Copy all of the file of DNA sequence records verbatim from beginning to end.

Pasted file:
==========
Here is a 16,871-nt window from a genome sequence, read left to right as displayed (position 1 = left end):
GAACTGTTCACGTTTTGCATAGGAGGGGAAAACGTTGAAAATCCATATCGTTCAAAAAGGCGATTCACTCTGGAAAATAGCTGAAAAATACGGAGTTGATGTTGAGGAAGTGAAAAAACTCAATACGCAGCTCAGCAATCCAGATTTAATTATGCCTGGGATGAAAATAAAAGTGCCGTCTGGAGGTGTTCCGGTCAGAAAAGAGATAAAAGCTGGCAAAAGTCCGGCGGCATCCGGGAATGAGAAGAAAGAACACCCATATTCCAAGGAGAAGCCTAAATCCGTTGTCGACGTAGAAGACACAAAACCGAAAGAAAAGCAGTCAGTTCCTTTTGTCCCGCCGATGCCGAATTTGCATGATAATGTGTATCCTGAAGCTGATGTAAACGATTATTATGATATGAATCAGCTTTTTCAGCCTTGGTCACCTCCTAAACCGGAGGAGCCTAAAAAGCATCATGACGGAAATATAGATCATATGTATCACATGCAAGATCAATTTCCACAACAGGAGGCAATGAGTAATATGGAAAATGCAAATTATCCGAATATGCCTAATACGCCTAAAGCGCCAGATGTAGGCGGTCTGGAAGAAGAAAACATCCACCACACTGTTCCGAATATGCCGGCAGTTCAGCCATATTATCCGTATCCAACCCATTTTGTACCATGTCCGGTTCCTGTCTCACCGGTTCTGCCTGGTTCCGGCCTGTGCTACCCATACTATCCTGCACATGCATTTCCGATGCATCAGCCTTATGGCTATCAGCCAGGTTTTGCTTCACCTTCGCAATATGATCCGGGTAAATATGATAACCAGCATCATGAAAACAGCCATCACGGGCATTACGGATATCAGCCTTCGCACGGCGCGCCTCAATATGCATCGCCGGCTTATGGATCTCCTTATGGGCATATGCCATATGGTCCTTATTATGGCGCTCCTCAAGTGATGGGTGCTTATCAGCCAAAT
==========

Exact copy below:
Here is a 16,871-nt window from a genome sequence, read left to right as displayed (position 1 = left end):
GAACTGTTCACGTTTTGCATAGGAGGGGAAAACGTTGAAAATCCATATCGTTCAAAAAGGCGATTCACTCTGGAAAATAGCTGAAAAATACGGAGTTGATGTTGAGGAAGTGAAAAAACTCAATACGCAGCTCAGCAATCCAGATTTAATTATGCCTGGGATGAAAATAAAAGTGCCGTCTGGAGGTGTTCCGGTCAGAAAAGAGATAAAAGCTGGCAAAAGTCCGGCGGCATCCGGGAATGAGAAGAAAGAACACCCATATTCCAAGGAGAAGCCTAAATCCGTTGTCGACGTAGAAGACACAAAACCGAAAGAAAAGCAGTCAGTTCCTTTTGTCCCGCCGATGCCGAATTTGCATGATAATGTGTATCCTGAAGCTGATGTAAACGATTATTATGATATGAATCAGCTTTTTCAGCCTTGGTCACCTCCTAAACCGGAGGAGCCTAAAAAGCATCATGACGGAAATATAGATCATATGTATCACATGCAAGATCAATTTCCACAACAGGAGGCAATGAGTAATATGGAAAATGCAAATTATCCGAATATGCCTAATACGCCTAAAGCGCCAGATGTAGGCGGTCTGGAAGAAGAAAACATCCACCACACTGTTCCGAATATGCCGGCAGTTCAGCCATATTATCCGTATCCAACCCATTTTGTACCATGTCCGGTTCCTGTCTCACCGGTTCTGCCTGGTTCCGGCCTGTGCTACCCATACTATCCTGCACATGCATTTCCGATGCATCAGCCTTATGGCTATCAGCCAGGTTTTGCTTCACCTTCGCAATATGATCCGGGTAAATATGATAACCAGCATCATGAAAACAGCCATCACGGGCATTACGGATATCAGCCTTCGCACGGCGCGCCTCAATATGCATCGCCGGCTTATGGATCTCCTTATGGGCATATGCCATATGGTCCTTATTATGGCGCTCCTCAAGTGATGGGTGCTTATCAGCCAAAT